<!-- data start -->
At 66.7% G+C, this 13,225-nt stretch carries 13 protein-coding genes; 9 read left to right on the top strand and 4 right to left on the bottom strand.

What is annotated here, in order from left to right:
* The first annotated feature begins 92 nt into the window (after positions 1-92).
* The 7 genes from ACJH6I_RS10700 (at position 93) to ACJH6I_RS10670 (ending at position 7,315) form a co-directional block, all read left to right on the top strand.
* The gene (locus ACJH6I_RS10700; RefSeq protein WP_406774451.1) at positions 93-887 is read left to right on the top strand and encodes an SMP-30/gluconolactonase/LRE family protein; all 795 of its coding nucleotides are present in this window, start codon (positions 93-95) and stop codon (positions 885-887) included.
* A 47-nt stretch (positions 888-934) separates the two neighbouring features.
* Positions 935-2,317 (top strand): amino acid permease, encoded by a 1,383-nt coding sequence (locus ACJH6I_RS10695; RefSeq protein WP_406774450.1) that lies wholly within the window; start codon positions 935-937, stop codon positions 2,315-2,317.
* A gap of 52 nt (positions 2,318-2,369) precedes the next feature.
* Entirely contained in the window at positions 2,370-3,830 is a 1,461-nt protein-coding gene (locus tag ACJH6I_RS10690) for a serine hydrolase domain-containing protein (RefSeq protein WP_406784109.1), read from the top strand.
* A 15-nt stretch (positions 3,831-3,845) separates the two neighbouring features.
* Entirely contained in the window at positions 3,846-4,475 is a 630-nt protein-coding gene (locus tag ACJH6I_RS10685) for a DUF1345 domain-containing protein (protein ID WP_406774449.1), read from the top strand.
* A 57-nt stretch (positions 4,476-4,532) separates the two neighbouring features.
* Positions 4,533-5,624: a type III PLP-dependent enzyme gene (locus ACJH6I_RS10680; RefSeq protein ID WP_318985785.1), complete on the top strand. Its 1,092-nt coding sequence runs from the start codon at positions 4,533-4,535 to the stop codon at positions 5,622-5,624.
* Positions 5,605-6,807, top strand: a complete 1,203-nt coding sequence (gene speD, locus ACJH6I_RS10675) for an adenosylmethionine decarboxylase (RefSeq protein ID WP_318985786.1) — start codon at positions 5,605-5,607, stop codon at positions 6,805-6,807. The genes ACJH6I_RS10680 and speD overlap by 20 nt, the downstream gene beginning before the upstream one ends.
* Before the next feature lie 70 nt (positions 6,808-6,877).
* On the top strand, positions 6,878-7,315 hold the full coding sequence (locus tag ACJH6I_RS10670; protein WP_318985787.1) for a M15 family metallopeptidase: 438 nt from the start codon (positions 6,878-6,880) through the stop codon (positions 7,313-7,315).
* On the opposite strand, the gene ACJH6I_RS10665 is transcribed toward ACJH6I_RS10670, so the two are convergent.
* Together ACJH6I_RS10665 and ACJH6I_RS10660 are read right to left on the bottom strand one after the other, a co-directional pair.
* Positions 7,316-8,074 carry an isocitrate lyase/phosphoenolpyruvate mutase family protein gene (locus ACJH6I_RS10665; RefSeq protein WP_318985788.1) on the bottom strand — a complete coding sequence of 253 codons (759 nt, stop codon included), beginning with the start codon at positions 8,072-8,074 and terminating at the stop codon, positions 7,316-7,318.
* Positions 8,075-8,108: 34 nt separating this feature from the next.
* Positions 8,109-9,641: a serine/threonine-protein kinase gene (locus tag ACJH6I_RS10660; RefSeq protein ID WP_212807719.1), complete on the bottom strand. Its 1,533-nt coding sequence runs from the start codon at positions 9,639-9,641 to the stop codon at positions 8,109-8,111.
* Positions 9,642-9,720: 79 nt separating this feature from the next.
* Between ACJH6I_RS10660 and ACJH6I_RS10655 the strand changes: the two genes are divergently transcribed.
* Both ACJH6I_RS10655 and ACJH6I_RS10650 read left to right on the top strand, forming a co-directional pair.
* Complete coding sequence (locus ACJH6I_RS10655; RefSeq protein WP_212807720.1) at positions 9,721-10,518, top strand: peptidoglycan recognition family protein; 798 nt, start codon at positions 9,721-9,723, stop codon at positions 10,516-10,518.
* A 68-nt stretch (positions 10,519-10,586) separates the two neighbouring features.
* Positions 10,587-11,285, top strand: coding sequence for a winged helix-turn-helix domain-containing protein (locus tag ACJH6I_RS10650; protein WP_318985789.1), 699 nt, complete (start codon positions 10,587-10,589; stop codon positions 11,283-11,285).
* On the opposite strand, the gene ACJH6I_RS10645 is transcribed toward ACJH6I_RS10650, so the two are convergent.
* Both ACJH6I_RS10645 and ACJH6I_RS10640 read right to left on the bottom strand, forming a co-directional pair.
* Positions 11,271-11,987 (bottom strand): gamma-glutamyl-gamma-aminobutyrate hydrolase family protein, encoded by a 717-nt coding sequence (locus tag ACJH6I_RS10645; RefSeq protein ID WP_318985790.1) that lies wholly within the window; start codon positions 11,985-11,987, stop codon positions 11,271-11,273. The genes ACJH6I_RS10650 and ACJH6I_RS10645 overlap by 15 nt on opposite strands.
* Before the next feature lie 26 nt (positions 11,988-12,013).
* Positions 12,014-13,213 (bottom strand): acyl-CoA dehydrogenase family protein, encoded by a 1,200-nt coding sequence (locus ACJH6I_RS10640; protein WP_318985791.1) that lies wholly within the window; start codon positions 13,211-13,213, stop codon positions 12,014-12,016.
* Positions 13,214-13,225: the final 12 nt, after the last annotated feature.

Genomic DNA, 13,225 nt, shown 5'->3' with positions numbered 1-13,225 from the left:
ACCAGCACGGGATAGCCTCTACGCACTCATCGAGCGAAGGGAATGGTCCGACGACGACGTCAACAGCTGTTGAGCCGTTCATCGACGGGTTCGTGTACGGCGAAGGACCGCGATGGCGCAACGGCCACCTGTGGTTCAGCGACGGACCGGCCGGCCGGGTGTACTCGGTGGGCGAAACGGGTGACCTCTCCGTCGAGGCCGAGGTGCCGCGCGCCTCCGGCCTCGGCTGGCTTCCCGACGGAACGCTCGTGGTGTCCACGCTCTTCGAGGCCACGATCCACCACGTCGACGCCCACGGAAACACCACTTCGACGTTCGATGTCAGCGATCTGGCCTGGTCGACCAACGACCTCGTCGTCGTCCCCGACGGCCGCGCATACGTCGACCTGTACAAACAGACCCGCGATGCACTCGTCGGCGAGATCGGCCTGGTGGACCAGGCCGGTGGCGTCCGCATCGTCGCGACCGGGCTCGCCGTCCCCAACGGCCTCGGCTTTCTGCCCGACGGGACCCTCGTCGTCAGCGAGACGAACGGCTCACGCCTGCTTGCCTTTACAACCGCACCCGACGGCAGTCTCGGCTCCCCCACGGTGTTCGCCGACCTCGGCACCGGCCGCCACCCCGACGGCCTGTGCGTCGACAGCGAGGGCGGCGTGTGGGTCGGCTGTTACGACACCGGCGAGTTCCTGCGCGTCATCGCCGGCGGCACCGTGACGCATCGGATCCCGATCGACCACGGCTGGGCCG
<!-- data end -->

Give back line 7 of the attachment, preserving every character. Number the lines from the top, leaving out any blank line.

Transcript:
* Positions 935-2,317 (top strand): amino acid permease, encoded by a 1,383-nt coding sequence (locus ACJH6I_RS10695; RefSeq protein WP_406774450.1) that lies wholly within the window; start codon positions 935-937, stop codon positions 2,315-2,317.